The PEOPLE of the State of California, Plaintiff and Respondent, v. Florence Ada ARNOLD, Defendant and Appellant.
On July 14, 1964, the Grand Jury of Sacramento County returned an indictment charging appellant with the crime of manslaughter, in that on the 20th of May 1964 she had wilfully, unlawfully, feloniously and without malice killed Sandra Kay Arnold. Sandra was the 13-year-old daughter of appellant. After a divorce appellant was given the legal and physical custody of the child. After a trial a jury found appellant guilty as charged. Probation was granted by the court on condition that appellant be confined in jail for a period of one year and that should any minor child in her care become ill she was to report to the probation officer and call a medical doctor.
Appellant contends that the trial court committed prejudicial error by admitting into evidence over her objection incriminating statements elicited in June 4, 1964, by the assistant district attorney. Appellant further contends that the court committed prejudicial error in admitting into evidence a photograph of the decedent and in giving certain instructions to the jury based on Penal Code sections 270 and 272 and Welfare & Institutions Code section 600.
Sandra's death occurred without medical attendance and consequently under section 10250 of the Health & Safety Code, and other applicable sections, the coroner investigated the death. Nine hours after the time of death a coroner's autopsy surgeon performed an autopsy upon the body of the child. He found that death had been caused by an obstruction, amounting to a complete-blockage of the small intestine at the point where it empties into the large intestine. The obstruction was a ball of densely packed human hair. There was a larger ball of human hair in the child's stomach. It appeared that Sandra had had a habit of chewing her hair and that probably she had ingested, over a considerable time, a sufficient amount of hair to form the large ball found in her stomach, from which the surgeon theorized a part had broken off and passed down through the intestines to the point of blockage. Some preliminary investigation was made by deputy sheriffs, and on June 4, 15 days after the death, an assistant district attorney wrote to appellant requesting that she come into his office. There he interrogated her for about an hour and a half, recording the interview on tape. Over objection a transcription of the interview was read to the jury at the trial. The objections were based on a claim that appellant's constitutional rights had been violated in taking the statement without advising her of her right to have counsel present and to remain silent.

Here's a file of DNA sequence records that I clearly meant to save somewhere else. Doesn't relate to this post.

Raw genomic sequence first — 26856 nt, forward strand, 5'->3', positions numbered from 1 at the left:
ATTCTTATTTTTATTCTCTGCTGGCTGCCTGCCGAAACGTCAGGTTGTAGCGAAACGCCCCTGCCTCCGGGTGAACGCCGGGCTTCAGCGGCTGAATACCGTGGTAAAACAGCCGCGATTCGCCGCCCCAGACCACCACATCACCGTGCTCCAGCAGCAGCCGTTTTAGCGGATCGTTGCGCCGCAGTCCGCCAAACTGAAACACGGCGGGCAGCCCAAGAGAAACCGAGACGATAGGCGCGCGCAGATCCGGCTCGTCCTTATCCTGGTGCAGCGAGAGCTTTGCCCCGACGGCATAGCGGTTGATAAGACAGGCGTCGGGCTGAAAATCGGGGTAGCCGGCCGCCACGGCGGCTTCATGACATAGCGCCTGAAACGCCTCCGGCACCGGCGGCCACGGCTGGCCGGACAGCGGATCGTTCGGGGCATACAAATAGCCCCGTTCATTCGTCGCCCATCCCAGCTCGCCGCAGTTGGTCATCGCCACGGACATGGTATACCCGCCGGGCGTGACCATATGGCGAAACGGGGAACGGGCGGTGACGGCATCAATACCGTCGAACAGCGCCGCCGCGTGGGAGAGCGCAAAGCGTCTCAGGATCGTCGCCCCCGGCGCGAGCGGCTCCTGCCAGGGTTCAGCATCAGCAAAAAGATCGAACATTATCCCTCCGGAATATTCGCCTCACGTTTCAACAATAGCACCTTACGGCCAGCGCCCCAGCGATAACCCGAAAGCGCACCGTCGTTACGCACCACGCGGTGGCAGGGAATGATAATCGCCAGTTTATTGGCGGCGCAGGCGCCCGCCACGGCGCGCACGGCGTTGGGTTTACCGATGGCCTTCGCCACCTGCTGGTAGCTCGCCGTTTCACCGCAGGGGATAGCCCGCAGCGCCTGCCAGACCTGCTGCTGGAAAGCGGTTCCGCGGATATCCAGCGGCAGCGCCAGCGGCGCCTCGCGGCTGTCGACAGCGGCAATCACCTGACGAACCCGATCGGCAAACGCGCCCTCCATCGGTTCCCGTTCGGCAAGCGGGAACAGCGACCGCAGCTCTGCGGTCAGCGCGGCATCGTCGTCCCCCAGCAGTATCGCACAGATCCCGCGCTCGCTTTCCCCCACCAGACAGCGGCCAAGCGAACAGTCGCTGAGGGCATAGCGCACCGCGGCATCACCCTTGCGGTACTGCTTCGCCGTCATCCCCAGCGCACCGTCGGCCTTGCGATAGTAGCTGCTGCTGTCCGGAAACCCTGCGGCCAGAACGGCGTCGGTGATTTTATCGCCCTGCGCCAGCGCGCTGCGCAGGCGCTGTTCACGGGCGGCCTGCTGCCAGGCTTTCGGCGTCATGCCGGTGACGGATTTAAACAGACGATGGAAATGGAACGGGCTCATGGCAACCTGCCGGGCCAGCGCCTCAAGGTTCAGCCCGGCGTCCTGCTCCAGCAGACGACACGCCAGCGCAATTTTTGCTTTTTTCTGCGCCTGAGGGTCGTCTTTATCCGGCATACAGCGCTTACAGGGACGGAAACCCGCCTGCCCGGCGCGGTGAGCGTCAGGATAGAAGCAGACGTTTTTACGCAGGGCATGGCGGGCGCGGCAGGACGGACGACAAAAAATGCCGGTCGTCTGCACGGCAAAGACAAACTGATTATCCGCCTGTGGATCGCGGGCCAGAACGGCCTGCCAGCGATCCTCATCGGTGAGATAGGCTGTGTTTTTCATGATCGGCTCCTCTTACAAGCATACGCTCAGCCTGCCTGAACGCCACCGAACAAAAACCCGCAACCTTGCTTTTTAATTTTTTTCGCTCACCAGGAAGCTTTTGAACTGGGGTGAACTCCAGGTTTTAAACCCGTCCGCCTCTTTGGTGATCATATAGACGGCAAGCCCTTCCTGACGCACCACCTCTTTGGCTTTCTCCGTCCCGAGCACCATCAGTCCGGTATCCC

During an official investigation of a crime it may become the duty of the investigating officer to advise a suspect of his constitutional right to the aid of counsel and of his right to remain silent, and if that duty arises and is not performed confessions and incriminating statements thereafter obtained may not be used in evidence at the suspect's trial. This rule has been the subject of decisions throughout the nation. (Massiah v. United States, 377 U.S. 201, 84 S.Ct. 1199, 12 L.Ed.2d 246; Escobedo v. State of Illinois, 378 U.S. 478, 84 S.Ct. 1758, 12 L.Ed.2d 977.) In California the Supreme Court has rendered many opinions upon the subject. (People v. Dorado, 62 Cal.2d 338, 42 Cal.Rptr. 169, 398 P.2d 361; People v. Stewart, 62 Cal.2d 571, 43 Cal.Rptr. 201, 400 P.2d 97; In re Spencer, 63 A.C. 418, 46 Cal.Rptr. 753, 406 P.2d 33; People v. Anderson, 63 A.C. 369, 46 Cal.Rptr. 763, 406 P.2d 43; People v. Cotter, 63 A.C. 404, 46 Cal.Rptr. 622, 405 P.2d 862; People v. Mathis, 63 A.C. 434, 46 Cal.Rptr. 785, 406 P.2d 65; People v. Price, 63 A.C. 388, 46 Cal.Rptr. 775, 406 P.2d 55.) This list could be greatly extended. As stated in Stewart, supra, 62 Cal.2d at page 577, 43 Cal.Rptr. at page 204, 400 P.2d at page 100: ‘The United States Supreme Court in Escobedo fixed the point at which a suspect is entitled to counsel as that at which ‘the process shifts from investigatory to accusatory—when its focus is on the accused and its purpose is to elicit a confession * * *.’ (378 U.S. at p. 492, 84 S.Ct. at p. 1766). The court also characterized the time when a person needs the ‘guiding hand of counsel’ as that when the ‘investigation had ceased to be a general investigation of ‘an unsolved crime”; at that time the defendant ‘had become the accused, the the purpose of the interrogation was to ‘get him’ to confess his guilt despite his constitutional right not to do so.' (Id. at pp. 485, 486, 84 S.Ct. at p. 1762.)'